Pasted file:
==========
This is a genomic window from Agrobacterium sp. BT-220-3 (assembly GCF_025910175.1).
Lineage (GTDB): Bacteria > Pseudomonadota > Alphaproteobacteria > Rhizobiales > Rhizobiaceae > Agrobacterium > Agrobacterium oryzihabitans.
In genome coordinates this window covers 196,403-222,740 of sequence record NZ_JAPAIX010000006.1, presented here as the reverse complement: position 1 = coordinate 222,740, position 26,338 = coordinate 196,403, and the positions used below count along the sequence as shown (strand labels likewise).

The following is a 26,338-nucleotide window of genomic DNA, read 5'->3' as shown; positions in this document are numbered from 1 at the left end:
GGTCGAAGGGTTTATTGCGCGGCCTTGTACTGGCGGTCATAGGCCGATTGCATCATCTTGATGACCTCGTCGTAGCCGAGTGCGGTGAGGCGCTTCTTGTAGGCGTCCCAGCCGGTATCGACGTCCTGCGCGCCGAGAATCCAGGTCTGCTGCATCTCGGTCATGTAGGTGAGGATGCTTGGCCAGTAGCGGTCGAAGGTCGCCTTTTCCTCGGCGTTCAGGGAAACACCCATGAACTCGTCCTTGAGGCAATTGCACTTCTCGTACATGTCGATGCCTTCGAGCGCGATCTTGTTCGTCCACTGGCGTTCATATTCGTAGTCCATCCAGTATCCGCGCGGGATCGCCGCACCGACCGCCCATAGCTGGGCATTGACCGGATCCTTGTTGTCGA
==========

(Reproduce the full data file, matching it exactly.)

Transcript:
This is a genomic window from Agrobacterium sp. BT-220-3 (assembly GCF_025910175.1).
Lineage (GTDB): Bacteria > Pseudomonadota > Alphaproteobacteria > Rhizobiales > Rhizobiaceae > Agrobacterium > Agrobacterium oryzihabitans.
In genome coordinates this window covers 196,403-222,740 of sequence record NZ_JAPAIX010000006.1, presented here as the reverse complement: position 1 = coordinate 222,740, position 26,338 = coordinate 196,403, and the positions used below count along the sequence as shown (strand labels likewise).

The following is a 26,338-nucleotide window of genomic DNA, read 5'->3' as shown; positions in this document are numbered from 1 at the left end:
GGTCGAAGGGTTTATTGCGCGGCCTTGTACTGGCGGTCATAGGCCGATTGCATCATCTTGATGACCTCGTCGTAGCCGAGTGCGGTGAGGCGCTTCTTGTAGGCGTCCCAGCCGGTATCGACGTCCTGCGCGCCGAGAATCCAGGTCTGCTGCATCTCGGTCATGTAGGTGAGGATGCTTGGCCAGTAGCGGTCGAAGGTCGCCTTTTCCTCGGCGTTCAGGGAAACACCCATGAACTCGTCCTTGAGGCAATTGCACTTCTCGTACATGTCGATGCCTTCGAGCGCGATCTTGTTCGTCCACTGGCGTTCATATTCGTAGTCCATCCAGTATCCGCGCGGGATCGCCGCACCGACCGCCCATAGCTGGGCATTGACCGGATCCTTGTTGTCGA